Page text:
Waste Very little waste Much wood is wasted turning logs into planks
Disposal Is more biodegradable Is less biodegradable


Both strand woven bamboo flooring and hardwood floor are available in solid (planks of pure wood/bamboo) and engineered (a veneer of wood/bamboo on top of a high-density fiberboard for added strength) versions.

Strand woven bamboo flooring, which is made by placing layers of bamboo together at 90-degree angles and compressing them, has the tensile strength of steel and is stronger than all hardwoods, according to the Janka Hardness Scale.


There is a huge difference in cost when it comes to bamboo and hardwood flooring, with bamboo being up to three times cheaper than the equivalent hardwood. This is down to many reasons, but mainly that bamboo is inexpensive to produce because it’s more renewable, takes less specialized equipment to grow/harvest, and is generally grown by local farmers as opposed to large companies.

Plank Size

Hardwood flooring offers you plenty of variety when it comes to the width and length of the planks, but while bamboo tends to come in fixed sizes, it can always be cut down. Although, it’s relatively hard to add length or width!

Both types of flooring also have nice, thick planks, which may sound like a euphemism, but actually means that they’re relatively durable and able to be refinished in due time.

Of course, size may not matter to you at all…


Bamboo flooring is an incredibly stable product and so it is relatively easy for even DIY-ers to install, which is clear from the video above. It also has a variety of options for installation to suit every type of subfloor and even accommodate underfloor heating:

  1. Gluing down
  2. Nailing down
  3. Floating
  4. Click and Lock

By comparison, solid hardwood floors are less stable and need to be fixed in place, something that more often than not requires a professional installer (and increases the cost). They are also unsuitable for some areas in the house (i.e. basement) and can’t be used with underfloor heating.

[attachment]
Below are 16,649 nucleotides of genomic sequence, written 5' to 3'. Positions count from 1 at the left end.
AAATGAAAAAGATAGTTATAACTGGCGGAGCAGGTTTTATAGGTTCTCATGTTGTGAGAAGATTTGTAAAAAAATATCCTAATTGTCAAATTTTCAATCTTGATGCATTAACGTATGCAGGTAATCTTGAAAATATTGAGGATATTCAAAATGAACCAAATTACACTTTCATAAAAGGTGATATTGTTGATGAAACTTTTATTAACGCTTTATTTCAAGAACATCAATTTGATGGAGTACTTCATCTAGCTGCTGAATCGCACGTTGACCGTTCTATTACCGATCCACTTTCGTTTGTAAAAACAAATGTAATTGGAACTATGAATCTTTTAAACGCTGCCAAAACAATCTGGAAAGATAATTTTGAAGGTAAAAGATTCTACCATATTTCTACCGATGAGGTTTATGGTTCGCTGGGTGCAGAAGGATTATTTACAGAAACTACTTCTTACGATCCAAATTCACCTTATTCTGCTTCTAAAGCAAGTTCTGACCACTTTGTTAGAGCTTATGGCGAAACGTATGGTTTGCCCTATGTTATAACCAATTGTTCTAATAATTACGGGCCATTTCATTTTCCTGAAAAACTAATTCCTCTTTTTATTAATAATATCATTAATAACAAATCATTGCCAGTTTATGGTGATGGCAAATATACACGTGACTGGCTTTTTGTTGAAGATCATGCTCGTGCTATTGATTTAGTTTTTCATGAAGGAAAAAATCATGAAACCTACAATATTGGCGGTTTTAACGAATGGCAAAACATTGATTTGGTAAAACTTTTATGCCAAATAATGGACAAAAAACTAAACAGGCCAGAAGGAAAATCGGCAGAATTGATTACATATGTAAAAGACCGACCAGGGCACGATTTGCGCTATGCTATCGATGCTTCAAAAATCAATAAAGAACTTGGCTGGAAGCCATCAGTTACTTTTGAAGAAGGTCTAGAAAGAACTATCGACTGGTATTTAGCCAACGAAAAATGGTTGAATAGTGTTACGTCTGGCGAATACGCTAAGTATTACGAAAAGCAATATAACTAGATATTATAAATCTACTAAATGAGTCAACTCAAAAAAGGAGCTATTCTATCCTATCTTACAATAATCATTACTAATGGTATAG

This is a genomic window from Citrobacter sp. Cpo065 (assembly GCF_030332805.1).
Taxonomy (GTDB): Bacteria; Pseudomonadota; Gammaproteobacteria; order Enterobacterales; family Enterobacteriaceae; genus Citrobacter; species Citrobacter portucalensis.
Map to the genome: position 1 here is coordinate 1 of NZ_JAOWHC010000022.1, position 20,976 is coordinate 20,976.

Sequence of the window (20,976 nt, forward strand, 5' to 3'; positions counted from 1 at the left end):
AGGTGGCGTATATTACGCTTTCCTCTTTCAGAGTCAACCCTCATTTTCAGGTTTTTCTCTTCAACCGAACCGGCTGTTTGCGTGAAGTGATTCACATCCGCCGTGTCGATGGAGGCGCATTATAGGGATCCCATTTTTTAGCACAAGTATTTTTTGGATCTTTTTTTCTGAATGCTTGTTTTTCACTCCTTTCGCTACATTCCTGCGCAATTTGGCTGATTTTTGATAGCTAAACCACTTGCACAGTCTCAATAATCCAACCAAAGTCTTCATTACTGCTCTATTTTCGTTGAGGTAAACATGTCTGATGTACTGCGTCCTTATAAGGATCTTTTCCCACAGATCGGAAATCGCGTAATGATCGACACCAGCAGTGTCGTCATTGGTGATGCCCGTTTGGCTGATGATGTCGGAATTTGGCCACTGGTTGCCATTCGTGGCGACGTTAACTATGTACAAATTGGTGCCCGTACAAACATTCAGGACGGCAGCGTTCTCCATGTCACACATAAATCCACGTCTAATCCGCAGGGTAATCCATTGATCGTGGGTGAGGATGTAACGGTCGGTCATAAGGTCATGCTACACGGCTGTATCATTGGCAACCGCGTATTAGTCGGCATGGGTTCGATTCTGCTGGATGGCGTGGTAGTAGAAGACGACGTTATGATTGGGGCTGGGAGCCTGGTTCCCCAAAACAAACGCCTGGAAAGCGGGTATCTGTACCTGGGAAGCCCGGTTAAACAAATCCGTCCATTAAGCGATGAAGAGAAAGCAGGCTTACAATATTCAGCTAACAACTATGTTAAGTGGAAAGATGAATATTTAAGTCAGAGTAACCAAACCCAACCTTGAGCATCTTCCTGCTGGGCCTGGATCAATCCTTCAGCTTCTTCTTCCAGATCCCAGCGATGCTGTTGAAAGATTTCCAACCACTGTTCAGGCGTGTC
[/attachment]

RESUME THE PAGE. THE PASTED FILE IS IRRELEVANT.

One of the most important things on the floor is durability. The last thing you want is to replace it after only a decade- that would be a major waste of money, materials, and effort. So how do these two compare on standing the test of time?

Bamboo is far more durable than hardwood flooring because it’s stronger, more resistant to water and humidity, and more stable. If it’s less likely to get damaged in day-to-day life, it’s more likely to last.


As environmental issues continue to get more attention – as they should – people want to lessen their impact on the earth, so which is the more sustainable material?

Bamboo is more rapidly renewable than trees, does considerably less damage to the surrounding environment (by not uprooting the plant and causing soil erosion) and to the ozone layer (by not using heavy machinery).

Which floor is best for my house?

Ultimately, that’s a personal decision for you and your family to make, but given the wealth of evidence, it seems like bamboo is the better product in terms of cost, durability, and eco-friendliness.

Now, it’s over to you. Have you previously had to choose between bamboo and hardwood? Which did you choose and why? Are you currently making the choice and have some burning questions? Let us know in the comments section.